Should you worry if your nipples point inward?
Some things in life are absolutely certain: The sky is blue, Chris Evans is the best Hollywood Chris, and nipples always point outward…right?
Yes, definitely, to the first two—but as for the nipples thing? Maybe not. You see, while most nipples point outward (hello, headlights), it’s totally possible for some types to, uh, retreat back into the breast.
Sometimes, it’s totally NBD (you were born that way, baby); but other times, your nips might be trying to tell you something big is up—and you’d better listen.
Hold on, what exactly are inverted nipples?
Basically, they’re nipples that appear to be retracted into the breast, instead of pointing outward.
Fewer than 5 percent of people are born with inverted nipples, says Stephanie Downs-Canner, M.D., an assistant professor of oncological breast surgery at the University of North Carolina.
This can happen when the lactiferous ducts in your nipples—which are responsible for delivering milk to the surface—are shortened or not fully developed, ultimately pulling back on the nipple. In these cases, the direction of the nipples is not necessarily indicative of anything, says Downs-Canner.
However, if your nipples have always pointed out, and now they’ve suddenly become inverted, that might be a red flag.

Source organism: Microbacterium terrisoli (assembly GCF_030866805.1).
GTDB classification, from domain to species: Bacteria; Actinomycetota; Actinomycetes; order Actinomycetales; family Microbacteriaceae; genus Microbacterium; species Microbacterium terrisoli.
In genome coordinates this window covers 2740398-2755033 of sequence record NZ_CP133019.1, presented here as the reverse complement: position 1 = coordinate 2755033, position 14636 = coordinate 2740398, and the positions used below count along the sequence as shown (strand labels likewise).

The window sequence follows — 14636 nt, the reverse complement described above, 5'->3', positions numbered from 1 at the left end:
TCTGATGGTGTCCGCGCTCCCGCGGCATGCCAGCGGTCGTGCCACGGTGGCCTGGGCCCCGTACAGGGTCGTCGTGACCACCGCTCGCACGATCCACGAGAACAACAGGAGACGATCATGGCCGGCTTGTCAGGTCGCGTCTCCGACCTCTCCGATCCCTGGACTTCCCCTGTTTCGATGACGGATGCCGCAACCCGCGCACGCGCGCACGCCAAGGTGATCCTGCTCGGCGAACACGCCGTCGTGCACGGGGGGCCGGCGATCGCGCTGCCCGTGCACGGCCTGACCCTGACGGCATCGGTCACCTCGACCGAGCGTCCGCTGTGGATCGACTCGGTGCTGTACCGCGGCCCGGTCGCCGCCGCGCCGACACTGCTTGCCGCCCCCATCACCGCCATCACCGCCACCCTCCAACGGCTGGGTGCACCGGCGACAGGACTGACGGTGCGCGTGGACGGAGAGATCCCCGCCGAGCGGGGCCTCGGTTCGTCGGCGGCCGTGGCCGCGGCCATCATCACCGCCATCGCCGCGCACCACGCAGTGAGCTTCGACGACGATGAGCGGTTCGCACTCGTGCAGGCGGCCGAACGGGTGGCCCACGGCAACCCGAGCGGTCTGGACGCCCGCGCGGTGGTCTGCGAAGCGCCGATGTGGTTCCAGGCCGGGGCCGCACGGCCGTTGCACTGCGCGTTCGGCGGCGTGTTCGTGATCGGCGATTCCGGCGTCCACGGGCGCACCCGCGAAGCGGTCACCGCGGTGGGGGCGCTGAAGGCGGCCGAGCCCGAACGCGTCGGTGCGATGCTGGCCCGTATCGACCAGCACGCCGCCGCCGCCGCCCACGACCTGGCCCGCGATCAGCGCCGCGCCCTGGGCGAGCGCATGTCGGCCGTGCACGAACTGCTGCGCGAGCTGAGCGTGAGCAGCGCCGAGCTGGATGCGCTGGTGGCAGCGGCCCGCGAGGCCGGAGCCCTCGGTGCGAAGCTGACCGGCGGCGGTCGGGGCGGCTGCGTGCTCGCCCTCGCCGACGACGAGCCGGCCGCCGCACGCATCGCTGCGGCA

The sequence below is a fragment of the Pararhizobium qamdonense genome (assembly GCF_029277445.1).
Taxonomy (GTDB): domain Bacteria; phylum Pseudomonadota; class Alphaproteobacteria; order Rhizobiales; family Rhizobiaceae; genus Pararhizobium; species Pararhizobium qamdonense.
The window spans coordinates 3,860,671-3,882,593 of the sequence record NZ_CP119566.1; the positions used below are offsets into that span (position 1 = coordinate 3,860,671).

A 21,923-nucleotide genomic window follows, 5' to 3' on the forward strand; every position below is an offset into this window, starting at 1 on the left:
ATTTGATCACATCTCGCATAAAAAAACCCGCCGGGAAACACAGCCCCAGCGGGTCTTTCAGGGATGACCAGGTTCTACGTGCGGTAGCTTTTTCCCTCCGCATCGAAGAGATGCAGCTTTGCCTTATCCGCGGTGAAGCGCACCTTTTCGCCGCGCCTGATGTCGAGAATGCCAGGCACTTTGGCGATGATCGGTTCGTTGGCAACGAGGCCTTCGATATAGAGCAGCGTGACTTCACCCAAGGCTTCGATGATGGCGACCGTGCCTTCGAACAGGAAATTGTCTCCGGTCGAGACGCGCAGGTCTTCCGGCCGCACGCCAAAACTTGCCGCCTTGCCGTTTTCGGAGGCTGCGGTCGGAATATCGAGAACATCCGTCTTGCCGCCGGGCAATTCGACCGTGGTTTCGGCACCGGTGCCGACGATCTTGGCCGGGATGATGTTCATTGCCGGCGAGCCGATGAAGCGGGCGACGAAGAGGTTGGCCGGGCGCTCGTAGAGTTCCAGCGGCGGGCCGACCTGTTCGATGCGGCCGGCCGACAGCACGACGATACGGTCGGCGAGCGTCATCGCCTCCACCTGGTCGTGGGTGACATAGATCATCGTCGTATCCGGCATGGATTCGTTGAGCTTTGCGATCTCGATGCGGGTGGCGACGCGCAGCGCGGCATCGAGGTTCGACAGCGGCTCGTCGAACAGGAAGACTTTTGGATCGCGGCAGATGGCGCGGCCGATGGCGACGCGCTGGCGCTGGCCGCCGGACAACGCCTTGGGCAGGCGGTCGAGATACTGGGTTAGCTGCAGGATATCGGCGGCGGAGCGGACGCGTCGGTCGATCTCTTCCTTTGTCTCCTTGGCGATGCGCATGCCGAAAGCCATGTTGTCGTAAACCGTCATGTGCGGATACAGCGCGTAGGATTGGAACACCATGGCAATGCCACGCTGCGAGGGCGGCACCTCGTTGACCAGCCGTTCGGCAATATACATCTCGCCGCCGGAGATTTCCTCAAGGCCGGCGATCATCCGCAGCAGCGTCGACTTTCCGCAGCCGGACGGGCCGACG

Well, what causes inverted nipples, and should I worry about them?
Again, if your nipples have always been inverted, take a seat, you’re good.
As for everyone else, one of the first things Downs-Canner checks up on when she encounters a newly inverted nipple is the possibility of an underlying cancer. For this reason, she stresses seeing a physician the moment you notice your nipple’s retracted in order to increase your chances of early detection.
But, while a sudden change in your nipples is something to definitely get checked out, your mind shouldn’t go straight to a cancer diagnosis: “Other women can have inverted or retracted nipples if they’ve had a lot of infections of their breast,” says Downs-Canner.
Mastitis—inflammation of the breast tissue, primarily caused by breastfeeding—is an example of one of those infections that can cause retracted nipples, says Downs-Canner.
Another benign cause of nipple inversion: ectasia, or a clogged milk duct. “It happens when the ducts of the breast become frequently blocked or clogged,” says Downs-Canner. FYI: You can get a clogged milk duct even if you’re not breastfeeding. “It can happen to anyone,” at any time, says Downs-Canner.
Well, is there anything I can do about inverted nipples?
Depending on the cause, your nipple might eventually pop out again. After treatment for a breast infection, for example, there’s a good chance your nipples will return to their original proud stances, says Downs-Canner.
For those born with inverted nipples, plastic surgery can help make them stick out, says Downs-Canner, though, not a ton of people opt to do this (and it’s also not medically necessary): “Most people who are born with inverted nipples typically don’t seek cosmetic surgery,” she says.
One more thing: When it comes to breastfeeding with inverted nipples, that’s totally doable too, says Downs-Canner—it just might take a little more patience (and the help of a lactation consultant).